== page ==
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“I Eat Until I Hurt and I Cannot Stop. Help!”

January 25, 2011

After obsessing about food and weigh since the fourth grade, this young reader wants to be FREE. How did you get there?

I got an email from a young woman the other day who seems to have been bouncing between different disordered eating behaviors for a few years and is obsessed with food. I’m sure many of you will relate to her—and have wisdom to share. Please weigh in and give this girl some hope!

Q. I just turned 16 and ever since I have been in elementary school I have been obsessed about weight and food. When I was in about 4th grade I restricted food so I would lose weight (I always had more meat on my bones than my sis and cousins). I still had this image in my mind that I was “fat” but my parents and everyone was concerned with how boney I was getting. I was proud that I was finally one of the skinniest girls in middle school. I felt happy and popular.

Now I realize how crazy I was. But I still have not recovered from my food issues. By the time I got to high school I gained some weight and looked healthy, but I thought I was fat since I weighed more. Freshman year I became very concerned with eating only healthy foods. All natural and only water to drink.

I still remain obsessed with food but within 6 months I have gained about 30 pounds from binge eating. It is like I went from CRAZY healthy to CRAZY eating machine. I will eat until I hurt and feel like I cannot stop. It is horrible. I feel embarrassed and ashamed. I used to love running and was very athletic. I have avoided football games, movie nights with friends, and many other events because I feel fat and worthless. I normally just stay home and binge.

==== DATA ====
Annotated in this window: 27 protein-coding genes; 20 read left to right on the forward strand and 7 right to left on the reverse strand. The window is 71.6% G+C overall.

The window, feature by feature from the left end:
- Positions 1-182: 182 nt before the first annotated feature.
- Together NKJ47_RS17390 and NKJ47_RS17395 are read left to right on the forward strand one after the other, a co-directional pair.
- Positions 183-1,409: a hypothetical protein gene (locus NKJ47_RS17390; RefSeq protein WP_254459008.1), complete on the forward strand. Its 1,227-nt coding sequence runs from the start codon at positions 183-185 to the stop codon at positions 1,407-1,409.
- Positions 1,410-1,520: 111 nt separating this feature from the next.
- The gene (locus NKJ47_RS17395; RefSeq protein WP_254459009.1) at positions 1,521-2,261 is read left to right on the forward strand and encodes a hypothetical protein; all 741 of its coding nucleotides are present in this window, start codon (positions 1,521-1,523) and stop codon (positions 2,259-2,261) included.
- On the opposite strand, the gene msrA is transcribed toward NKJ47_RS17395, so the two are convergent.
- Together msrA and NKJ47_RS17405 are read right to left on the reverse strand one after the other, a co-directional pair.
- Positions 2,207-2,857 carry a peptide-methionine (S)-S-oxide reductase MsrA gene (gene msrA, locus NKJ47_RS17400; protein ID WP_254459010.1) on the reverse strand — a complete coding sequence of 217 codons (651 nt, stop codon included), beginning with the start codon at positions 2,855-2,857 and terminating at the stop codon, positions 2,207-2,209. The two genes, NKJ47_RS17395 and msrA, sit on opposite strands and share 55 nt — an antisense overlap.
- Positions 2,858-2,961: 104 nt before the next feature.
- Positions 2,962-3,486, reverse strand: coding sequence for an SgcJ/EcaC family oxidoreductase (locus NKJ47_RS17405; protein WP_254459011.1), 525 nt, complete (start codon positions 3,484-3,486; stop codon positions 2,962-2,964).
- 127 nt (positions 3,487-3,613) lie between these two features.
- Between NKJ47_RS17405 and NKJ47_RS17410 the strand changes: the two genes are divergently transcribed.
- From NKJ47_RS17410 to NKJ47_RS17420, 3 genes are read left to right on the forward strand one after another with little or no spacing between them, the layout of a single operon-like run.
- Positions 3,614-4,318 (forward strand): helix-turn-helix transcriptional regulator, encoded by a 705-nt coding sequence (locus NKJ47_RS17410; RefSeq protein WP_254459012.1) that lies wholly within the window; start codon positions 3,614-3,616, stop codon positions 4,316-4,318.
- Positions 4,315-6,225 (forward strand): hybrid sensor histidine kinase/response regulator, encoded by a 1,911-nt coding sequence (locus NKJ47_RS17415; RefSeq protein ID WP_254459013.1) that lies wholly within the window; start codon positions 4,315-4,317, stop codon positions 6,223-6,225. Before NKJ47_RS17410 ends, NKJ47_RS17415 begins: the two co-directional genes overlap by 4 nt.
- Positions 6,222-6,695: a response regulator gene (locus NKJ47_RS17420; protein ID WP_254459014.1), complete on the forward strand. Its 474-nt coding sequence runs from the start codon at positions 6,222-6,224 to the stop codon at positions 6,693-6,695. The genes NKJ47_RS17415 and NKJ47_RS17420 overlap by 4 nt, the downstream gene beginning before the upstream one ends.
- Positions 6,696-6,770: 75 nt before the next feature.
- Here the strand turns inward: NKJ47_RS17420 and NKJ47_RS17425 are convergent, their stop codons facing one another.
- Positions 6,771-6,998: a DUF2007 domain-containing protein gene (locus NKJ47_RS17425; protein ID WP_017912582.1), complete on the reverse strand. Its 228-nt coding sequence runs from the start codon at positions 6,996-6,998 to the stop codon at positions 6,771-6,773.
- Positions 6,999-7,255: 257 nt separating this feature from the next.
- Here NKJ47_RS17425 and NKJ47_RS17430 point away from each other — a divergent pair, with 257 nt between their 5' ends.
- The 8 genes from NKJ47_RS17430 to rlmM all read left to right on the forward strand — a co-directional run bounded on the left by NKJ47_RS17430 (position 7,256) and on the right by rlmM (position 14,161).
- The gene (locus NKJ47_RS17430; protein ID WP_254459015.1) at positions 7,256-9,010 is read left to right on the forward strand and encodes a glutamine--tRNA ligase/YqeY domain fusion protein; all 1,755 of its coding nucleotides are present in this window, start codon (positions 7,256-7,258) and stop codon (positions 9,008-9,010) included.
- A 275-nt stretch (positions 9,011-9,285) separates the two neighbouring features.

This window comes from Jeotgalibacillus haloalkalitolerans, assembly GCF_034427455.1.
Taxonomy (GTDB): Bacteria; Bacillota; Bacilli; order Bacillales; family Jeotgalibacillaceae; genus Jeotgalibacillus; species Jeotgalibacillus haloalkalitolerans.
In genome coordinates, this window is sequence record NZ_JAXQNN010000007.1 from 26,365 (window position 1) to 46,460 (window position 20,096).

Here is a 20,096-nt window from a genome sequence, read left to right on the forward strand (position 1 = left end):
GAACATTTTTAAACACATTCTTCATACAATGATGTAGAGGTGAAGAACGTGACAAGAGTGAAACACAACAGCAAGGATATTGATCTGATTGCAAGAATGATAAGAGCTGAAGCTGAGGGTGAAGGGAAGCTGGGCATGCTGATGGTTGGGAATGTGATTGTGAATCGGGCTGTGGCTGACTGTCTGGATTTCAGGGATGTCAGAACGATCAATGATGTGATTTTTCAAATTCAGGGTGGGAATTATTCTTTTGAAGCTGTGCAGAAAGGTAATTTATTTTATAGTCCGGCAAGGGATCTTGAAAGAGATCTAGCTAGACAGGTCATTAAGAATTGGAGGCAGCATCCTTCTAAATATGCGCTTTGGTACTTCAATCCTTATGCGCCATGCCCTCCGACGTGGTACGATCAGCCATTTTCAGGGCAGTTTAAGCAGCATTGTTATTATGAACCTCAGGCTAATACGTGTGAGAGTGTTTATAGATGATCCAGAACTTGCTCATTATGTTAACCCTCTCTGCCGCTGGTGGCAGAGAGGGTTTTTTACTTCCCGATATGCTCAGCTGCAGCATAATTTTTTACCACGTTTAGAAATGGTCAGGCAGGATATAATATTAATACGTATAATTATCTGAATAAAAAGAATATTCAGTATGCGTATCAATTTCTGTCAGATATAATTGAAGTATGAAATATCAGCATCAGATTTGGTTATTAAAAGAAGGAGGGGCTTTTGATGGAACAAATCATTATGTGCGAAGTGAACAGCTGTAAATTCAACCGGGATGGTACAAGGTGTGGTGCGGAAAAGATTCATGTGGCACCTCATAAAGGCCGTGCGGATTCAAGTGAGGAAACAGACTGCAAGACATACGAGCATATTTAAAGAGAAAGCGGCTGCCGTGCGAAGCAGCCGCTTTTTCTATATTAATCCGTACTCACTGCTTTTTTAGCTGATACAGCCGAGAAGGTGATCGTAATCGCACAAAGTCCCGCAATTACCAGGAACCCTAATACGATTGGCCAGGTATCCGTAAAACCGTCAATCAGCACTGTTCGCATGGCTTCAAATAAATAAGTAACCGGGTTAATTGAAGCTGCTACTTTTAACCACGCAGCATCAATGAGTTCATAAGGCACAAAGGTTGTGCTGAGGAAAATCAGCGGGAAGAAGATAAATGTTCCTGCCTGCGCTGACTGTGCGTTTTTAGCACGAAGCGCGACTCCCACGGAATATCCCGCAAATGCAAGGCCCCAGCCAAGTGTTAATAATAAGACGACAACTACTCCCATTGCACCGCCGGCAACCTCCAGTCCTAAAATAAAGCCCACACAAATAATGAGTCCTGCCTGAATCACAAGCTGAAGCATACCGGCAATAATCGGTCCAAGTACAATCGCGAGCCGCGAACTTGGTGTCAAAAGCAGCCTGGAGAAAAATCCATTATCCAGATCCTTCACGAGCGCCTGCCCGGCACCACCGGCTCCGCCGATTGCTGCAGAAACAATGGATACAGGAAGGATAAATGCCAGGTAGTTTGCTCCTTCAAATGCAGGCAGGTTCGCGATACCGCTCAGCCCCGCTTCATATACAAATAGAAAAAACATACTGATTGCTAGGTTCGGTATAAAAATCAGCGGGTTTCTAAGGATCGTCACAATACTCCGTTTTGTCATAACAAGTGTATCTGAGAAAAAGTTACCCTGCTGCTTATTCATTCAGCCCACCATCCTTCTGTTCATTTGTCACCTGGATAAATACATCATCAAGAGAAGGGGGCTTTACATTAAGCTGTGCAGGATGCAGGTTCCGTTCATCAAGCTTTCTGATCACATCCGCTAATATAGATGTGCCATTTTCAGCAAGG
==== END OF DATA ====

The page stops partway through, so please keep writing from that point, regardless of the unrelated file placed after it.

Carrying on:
My social life, confidence, relationships, health, and school is suffering greatly. And finally I just don’t know where to turn. I am like one of the top students in my class, so the pressure is on to study and make the best grades. When I freak out about an upcoming test, I eat. And so on. You know the cycle. I try all sorts of diets and fasts, but no matter how good and how much weight I lose. I fall back into the same cycle. Comforting myself with food. Stuffing myself to numb the feelings when I am scared or worried.

What do I do next? I feel like I am barely hanging on. I don’t know what to do. I’m scared. Food is sometimes all I can think about. I want to be set free. —Anonymous

A: Oh, man—I relate to what you’re going through so much. I went on my first diet in elementary school, too, and was also stuck in a nasty binge and restrict cycle that started when I was about 14. I was a top-level student, too (it seems lots of people with eating issues are), and felt desperate, scared, and hopeless.

But you, Anonymous, have a leg up on me. You are so much more aware of what’s going on than I was back then! You already know, although you didn’t use the term, that you dealt with a bout of anorexia in elementary school; you know that you are now using food to comfort and distract yourself from difficult feelings; you know that what you’re dealing with is a mental and emotional issue, not a willpower problem; you know that you’re not alone, and you reached out for help. That makes me so hopeful for—and even though I don’t know you, proud of—you.

You have asked the absolutely key question: What do I do next? You have several options—and don’t worry about picking the wrong one, there are no wrong choices when it comes to getting better. Any healthy move you make at this point will move you forward and closer to freedom.

So let me tell you what I did: First, I told my mother what was going on. She knew I was constantly dieting, and crying about my weight, but she had no idea that I was binge eating and felt so out of control. She had never heard of binge eating disorder, and didn’t know much at all about other disorders, but she knew enough to make a few appointments for me with the family counsellor she had been seeing while my parents were getting a divorce. (Read more about why it’s so important not to keep your eating issues a secret.)